Clause 8 - Microgeneration and access to green energy certificates

Part of Climate Change and Sustainable Energy Bill – in a Public Bill Committee am 4:30 pm ar 25 Ionawr 2006.

Danfonwch hysbysiad imi am ddadleuon fel hyn

Photo of Malcolm Wicks Malcolm Wicks Minister for energy, Department of Trade and Industry 4:30, 25 Ionawr 2006

Let us understand the governance issues. Ofgem, as a non-ministerial department, answers to Parliament, not to the DTI. It is right for hon. Members to raise concerns here, but Ofgem develops its own procedure. As has been said, the message about what Parliament wants the regulator to do will be loud and clear; it is already. It is important to understand that Ofgem is not a sub-unit of my, or any other, Department.

The original clause 8 specifically mentioned a number of green energy certificates: renewables obligation certificates, known as ROCs, levy exemption certificates—or LECs—and renewable electricity guarantee of energy certificates, known as something so ridiculous I am not going to spell it out. There is consensus that microgenerators should not be discriminated against. In the Bill, we aim to provide several measures that will make it easier for microgenerators to obtain renewables obligation certificates. We will table amendments to that effect in time for the Committee’s next sitting. However, we do not think that microgenerators encounter the same barriers when obtaining levy exemption certificates and—I will say it—REGOs, or renewable energy guarantees of origin, as they do when obtaining ROCs.

For example, a significant administrative barrier preventing microgenerators from obtaining ROCs is the need for a sell-and-buy-back agreement. That is not required for either of the other two mechanisms. That is an issue that we are addressing in the Bill. Other barriers that exist are better addressed outside the Bill, and will be considered in the forthcoming Government strategy on the promotion of microgeneration.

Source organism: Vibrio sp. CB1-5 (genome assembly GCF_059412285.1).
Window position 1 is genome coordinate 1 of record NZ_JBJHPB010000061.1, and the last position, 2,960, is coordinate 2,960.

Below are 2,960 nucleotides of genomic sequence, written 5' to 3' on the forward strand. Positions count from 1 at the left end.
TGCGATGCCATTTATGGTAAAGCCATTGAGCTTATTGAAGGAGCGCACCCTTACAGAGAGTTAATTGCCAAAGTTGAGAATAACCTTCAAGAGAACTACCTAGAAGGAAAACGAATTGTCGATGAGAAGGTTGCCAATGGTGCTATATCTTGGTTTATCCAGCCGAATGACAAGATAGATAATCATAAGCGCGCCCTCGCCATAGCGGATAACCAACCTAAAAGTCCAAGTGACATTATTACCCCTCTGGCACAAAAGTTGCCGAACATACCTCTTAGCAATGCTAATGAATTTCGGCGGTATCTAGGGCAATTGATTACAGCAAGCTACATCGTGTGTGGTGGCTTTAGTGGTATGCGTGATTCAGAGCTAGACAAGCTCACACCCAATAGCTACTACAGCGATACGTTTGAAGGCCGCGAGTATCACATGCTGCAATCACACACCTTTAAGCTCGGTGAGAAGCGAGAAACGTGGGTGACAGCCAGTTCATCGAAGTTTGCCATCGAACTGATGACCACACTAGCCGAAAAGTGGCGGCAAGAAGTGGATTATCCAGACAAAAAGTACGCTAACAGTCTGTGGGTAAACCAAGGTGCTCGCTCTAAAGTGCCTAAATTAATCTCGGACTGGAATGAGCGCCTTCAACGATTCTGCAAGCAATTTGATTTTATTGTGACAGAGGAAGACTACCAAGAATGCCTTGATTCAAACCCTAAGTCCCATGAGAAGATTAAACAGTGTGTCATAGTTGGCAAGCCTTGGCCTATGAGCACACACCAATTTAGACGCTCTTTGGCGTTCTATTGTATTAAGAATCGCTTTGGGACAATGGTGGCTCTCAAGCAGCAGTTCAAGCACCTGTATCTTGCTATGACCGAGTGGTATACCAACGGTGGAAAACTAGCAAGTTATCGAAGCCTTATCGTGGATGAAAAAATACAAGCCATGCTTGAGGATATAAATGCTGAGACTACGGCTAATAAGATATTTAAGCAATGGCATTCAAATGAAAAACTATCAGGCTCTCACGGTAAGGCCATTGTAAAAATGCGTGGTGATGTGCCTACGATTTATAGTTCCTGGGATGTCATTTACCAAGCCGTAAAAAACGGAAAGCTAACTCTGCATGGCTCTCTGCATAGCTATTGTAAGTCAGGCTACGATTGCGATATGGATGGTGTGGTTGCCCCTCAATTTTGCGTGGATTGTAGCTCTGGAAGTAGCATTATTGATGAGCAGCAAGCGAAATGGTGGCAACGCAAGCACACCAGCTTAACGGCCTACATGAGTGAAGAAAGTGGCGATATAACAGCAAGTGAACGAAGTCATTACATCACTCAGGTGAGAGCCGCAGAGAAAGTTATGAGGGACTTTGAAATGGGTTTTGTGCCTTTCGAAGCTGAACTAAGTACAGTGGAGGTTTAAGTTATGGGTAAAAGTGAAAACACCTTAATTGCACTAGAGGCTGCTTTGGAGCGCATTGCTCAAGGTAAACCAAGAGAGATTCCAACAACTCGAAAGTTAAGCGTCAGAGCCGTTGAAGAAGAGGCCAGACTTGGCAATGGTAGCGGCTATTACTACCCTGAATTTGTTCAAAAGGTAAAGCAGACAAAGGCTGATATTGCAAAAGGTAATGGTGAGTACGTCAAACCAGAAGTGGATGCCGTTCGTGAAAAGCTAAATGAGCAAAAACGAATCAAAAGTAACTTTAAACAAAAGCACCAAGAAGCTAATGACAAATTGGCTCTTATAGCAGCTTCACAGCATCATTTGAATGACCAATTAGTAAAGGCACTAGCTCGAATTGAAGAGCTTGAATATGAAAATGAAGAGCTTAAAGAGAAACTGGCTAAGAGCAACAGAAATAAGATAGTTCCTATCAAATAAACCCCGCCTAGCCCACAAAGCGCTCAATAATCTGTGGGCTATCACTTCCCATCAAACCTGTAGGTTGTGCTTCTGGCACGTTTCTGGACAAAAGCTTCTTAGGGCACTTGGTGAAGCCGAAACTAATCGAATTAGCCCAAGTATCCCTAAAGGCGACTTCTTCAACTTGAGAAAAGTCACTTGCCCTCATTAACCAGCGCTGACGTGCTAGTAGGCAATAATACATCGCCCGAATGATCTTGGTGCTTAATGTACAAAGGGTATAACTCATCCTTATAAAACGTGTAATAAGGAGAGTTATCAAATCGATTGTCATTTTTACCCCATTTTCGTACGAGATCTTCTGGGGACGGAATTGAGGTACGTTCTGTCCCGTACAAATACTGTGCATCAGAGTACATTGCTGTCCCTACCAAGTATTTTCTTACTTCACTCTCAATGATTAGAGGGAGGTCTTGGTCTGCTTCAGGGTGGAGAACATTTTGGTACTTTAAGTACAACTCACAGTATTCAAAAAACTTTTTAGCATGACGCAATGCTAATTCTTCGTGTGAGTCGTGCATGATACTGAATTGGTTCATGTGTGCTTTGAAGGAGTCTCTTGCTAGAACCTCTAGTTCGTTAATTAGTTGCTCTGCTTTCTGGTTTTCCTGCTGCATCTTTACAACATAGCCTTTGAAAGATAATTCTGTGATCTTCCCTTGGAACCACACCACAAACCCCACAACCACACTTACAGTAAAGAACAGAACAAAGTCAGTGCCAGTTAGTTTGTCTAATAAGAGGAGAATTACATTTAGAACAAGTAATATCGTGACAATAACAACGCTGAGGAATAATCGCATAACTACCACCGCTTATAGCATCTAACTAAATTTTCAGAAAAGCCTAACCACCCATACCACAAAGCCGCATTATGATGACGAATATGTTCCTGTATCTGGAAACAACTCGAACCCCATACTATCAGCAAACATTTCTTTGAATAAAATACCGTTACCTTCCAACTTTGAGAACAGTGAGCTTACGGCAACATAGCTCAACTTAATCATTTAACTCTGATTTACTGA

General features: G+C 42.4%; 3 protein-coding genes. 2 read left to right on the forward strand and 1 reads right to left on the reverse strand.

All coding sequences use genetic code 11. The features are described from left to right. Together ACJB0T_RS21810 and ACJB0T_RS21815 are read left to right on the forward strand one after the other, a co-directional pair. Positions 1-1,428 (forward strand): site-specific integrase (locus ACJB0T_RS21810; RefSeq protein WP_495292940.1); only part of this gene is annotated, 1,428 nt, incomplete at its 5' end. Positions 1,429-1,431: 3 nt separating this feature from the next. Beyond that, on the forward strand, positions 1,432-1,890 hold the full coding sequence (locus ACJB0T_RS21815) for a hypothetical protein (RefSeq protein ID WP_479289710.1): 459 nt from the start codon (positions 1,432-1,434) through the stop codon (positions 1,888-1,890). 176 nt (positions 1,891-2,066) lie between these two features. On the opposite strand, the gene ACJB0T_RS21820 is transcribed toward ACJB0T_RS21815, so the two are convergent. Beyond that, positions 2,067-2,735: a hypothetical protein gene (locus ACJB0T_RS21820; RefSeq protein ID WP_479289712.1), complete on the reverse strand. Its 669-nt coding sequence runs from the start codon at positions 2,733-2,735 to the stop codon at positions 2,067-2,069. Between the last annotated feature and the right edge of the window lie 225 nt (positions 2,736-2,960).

Ofgem’s principal objective is clear and gives it clarity of purpose for its decision-making process. The principal objective is

“to protect the interests of consumers wherever appropriate by promoting effective competition.”

We must always remember that the statute describes future consumers as well as existing ones, and that means that Ofgem should not make decisions that discriminate against microgeneration. That, however, is different from being required to promote microgeneration.

Ofgem’s secondary duties ask it to have regard both to the environment and to the achievement of sustainable development. There is also the Secretary of State’s social and environmental guidance, which allows Ofgem to contribute to broader Government policies without going against the principle of arm’s-length regulation. The Sustainable Energy Act 2003 made it a statutory requirement for Ofgem to produce regulatory impact assessments for all important decisions, and those RIAs have to include an environmental impact assessment.

It is already in Ofgem’s remit to consider microgeneration. Given its recent consultation on how the regulatory framework might need to be adapted for microgeneration, it is clear that the issue is on its radar. The Government’s work on microgeneration, and this Bill, mean that Ofgem cannot fail to take notice of the momentum behind microgeneration.

It should also be noted that none of Ofgem’s duties specify a form of generation. We ask Ofgem to protect the consumer; that is clear. To ask it to protect the consumer and at the same time to promote microgeneration might be anything but clear. However, the new clause shows Ofgem that Parliament believes that there is a place in statute for the regulator to consider microgeneration. Section 47 of the Electricity Act 1989 already gives Ofgem powers to look into certain activities in the electricity sector. By adding microgeneration to those activities, Parliament is sending a clear message to the authority that we take seriously the contribution that microgeneration can make, and that we fully expect Ofgem to do so as well.